import { DefaultTheme } from 'styled-components';

export const Theme: DefaultTheme = {
	backgroundColor: 'rgba(238, 231, 185, 1)',
	containerBackgroundColor: 'rgba(255, 249, 227, 1)',
	// ...

The experience was irritating, and it did not feel like my code was better as a result of this extra work. I think TypeScript makes more sense on a large collaborative project, but for a simple React app like this it was a hindrance.

Styles and Animation

Styling this tool was the most fun part of building it. I tried to emulate the style of the user interfaces within the game itself, taking inspiration from the apps on the Nook Phone, the Nook Stop, and the crafting table interface.

Dashboard of controls.

As I mentioned earlier, I used Styled Components for my CSS. I’ve been a convert to CSS-in-JS for a few years now. It’s a lot easier to keep track of things by grouping code by component rather than filetype.

The times and months are represented in the table with canvas elements. I originally tried SVG, but there were so many nodes that performance was suffering. This prompted me to use canvas for the first time.

Each time string is split, and then a canvas rect is drawn and colored according to the value of that piece of the string and the current time. Here’s the complete component code:

import React, { useEffect, useRef } from 'react';

interface ITimes {
	times: string;
	currentTime: number;

export const Times = ({ times, currentTime }: ITimes) => {
	const ref = useRef<HTMLCanvasElement>(null);
	// The final dimensions will be 100x25,
	// but here I scale them up so the width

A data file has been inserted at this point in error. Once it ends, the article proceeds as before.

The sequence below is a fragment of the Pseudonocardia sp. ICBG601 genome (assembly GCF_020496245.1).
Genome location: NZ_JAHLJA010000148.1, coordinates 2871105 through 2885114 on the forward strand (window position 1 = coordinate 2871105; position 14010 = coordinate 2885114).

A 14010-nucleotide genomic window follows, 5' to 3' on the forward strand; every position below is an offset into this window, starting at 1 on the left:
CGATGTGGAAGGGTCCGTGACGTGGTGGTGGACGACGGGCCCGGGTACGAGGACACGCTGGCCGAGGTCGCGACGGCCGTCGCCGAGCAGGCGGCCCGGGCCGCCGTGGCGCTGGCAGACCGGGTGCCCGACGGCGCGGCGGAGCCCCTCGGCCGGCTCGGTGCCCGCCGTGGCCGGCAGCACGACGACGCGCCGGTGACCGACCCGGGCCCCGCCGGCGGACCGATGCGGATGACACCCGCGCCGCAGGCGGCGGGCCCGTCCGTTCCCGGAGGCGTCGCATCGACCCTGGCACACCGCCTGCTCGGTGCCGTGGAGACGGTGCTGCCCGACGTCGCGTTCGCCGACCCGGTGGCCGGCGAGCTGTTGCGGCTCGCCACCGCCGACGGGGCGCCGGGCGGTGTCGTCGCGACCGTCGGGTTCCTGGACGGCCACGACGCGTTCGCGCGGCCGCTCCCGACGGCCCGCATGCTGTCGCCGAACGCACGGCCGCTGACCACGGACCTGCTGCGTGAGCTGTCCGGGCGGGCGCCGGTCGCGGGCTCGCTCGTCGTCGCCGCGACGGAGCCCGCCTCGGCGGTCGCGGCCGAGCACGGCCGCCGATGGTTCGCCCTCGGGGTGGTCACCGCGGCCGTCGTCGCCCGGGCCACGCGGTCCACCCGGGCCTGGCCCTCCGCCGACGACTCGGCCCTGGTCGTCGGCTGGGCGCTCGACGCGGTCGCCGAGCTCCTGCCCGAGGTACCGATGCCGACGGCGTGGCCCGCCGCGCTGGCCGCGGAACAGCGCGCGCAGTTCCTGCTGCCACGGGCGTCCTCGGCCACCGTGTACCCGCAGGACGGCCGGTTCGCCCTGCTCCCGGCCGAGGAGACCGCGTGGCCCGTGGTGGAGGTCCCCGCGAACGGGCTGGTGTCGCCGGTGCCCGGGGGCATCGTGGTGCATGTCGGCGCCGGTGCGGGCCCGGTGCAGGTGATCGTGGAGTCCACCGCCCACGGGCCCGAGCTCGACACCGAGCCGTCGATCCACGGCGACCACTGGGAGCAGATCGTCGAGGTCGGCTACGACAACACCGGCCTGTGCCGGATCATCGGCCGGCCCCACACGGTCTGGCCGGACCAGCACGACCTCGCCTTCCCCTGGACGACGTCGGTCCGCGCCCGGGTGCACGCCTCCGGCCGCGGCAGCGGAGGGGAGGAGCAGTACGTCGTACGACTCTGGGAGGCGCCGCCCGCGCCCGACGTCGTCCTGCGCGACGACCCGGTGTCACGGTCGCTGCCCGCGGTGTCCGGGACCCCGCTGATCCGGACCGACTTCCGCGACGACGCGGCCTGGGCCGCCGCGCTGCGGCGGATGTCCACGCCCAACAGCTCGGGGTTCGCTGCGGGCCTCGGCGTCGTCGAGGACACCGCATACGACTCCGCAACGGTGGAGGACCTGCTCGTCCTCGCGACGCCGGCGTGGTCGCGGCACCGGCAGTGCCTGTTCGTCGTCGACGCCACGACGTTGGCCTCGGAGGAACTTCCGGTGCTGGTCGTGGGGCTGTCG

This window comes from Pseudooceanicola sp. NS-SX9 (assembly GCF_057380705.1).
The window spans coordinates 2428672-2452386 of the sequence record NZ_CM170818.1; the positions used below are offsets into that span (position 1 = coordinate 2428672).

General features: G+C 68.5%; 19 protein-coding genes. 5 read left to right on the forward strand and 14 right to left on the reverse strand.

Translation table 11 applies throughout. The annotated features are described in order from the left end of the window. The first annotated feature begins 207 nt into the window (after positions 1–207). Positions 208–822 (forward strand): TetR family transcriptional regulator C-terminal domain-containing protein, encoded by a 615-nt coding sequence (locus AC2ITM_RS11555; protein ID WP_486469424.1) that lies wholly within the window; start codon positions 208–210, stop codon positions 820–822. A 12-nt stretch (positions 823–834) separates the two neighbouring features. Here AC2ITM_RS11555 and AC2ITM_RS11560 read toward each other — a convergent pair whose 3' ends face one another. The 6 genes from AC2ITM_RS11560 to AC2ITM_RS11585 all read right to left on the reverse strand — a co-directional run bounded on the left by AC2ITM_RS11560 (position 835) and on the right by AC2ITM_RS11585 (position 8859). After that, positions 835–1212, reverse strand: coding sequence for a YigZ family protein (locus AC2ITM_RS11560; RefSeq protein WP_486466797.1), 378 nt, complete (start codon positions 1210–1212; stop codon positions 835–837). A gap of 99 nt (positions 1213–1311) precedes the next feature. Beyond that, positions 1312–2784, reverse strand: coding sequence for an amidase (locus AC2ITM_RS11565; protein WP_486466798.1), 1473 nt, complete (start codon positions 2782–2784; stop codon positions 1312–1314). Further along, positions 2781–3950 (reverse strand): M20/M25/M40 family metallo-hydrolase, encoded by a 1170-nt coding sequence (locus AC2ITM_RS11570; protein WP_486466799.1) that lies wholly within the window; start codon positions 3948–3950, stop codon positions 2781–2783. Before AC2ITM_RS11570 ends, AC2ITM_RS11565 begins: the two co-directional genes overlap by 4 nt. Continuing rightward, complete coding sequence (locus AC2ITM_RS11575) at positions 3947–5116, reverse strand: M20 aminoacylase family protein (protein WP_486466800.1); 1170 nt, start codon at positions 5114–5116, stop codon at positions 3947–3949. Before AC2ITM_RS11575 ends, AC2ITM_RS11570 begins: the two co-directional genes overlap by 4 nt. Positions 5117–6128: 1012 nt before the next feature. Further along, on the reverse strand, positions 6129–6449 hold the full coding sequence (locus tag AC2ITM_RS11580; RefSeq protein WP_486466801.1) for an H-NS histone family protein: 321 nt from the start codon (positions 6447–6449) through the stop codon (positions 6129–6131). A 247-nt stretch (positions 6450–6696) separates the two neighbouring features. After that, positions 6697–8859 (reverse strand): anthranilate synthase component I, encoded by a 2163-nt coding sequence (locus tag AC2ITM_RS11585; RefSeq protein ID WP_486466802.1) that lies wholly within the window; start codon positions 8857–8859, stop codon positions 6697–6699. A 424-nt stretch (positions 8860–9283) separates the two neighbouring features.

// is evenly divisible by the length of the
	// times string; this prevents visual artifacts
	// from fractions of pixels. I scale it back
	// down with inline CSS.
	const height = 60;
	const width = 240;

	useEffect(() => {
		if (ref && ref.current) {
			const canvas: HTMLCanvasElement = ref.current;
			canvas.width = width;
			canvas.height = height;
			const ctx = canvas.getContext('2d');
			// Using string length to divide width, I can use
			// this component for times of day and for months.
			const count = times.length;

			if (ctx) {
				times.split('').forEach((time, i) => {
					const color =
						time === 'y'
							? i === currentTime
								? 'rgba(105, 206, 107, 1)' // color if available now
								: 'rgba(161, 222, 164, 1)' // color if available at time `i`
							: i === currentTime
							? 'rgba(200, 190, 150, 1)' // color if unavailable now
							: 'rgba(225, 217, 170, 1)'; // color if unavailable at time `i`
					ctx.fillStyle = color;
					ctx.fillRect(i * (width / count), 0, width / count, height);
	}, [currentTime, ref, times]);

	return <canvas style={{ height: '25px', width: '100%' }} ref={ref} />;

And here is the result: rows of easily scanable times and months! You can see how the current time and month cut through each canvas element, making it easy to see what’s available at the exact moment.

Hour and month graphs.

I also used Framer Motion for the first time to add a little bit of animation to parts of the tool. This helps to give it a friendlier feel closer to the UI in Animal Crossing itself. You can see a bit of this animation when new tables pop in as you switch between fish and bug views.

Example of animations and interactivity.


This was a fun little project. It gave me a chance to play with some things that were new to me (TypeScript, Framer Motion, and canvas) while also experimenting stylistically. And I have an easier time finding fish and insect in Animal Crossing, too!

If I keep working on this, I may refactor the app to use React context and a reducer. Currently there’s a lot of top-level state and too much prop-drilling. Effective, but ugly. I’ve also since started playing with xstate for finite state machines, which I find very elegant. I think it would work very well for powering the tool’s options’ state.

If you’d like to play with the tool, it’s available at And the code is available on GitHub. Feel free to check it out, or even contribute!

And good luck to you with catching those fish and bugs!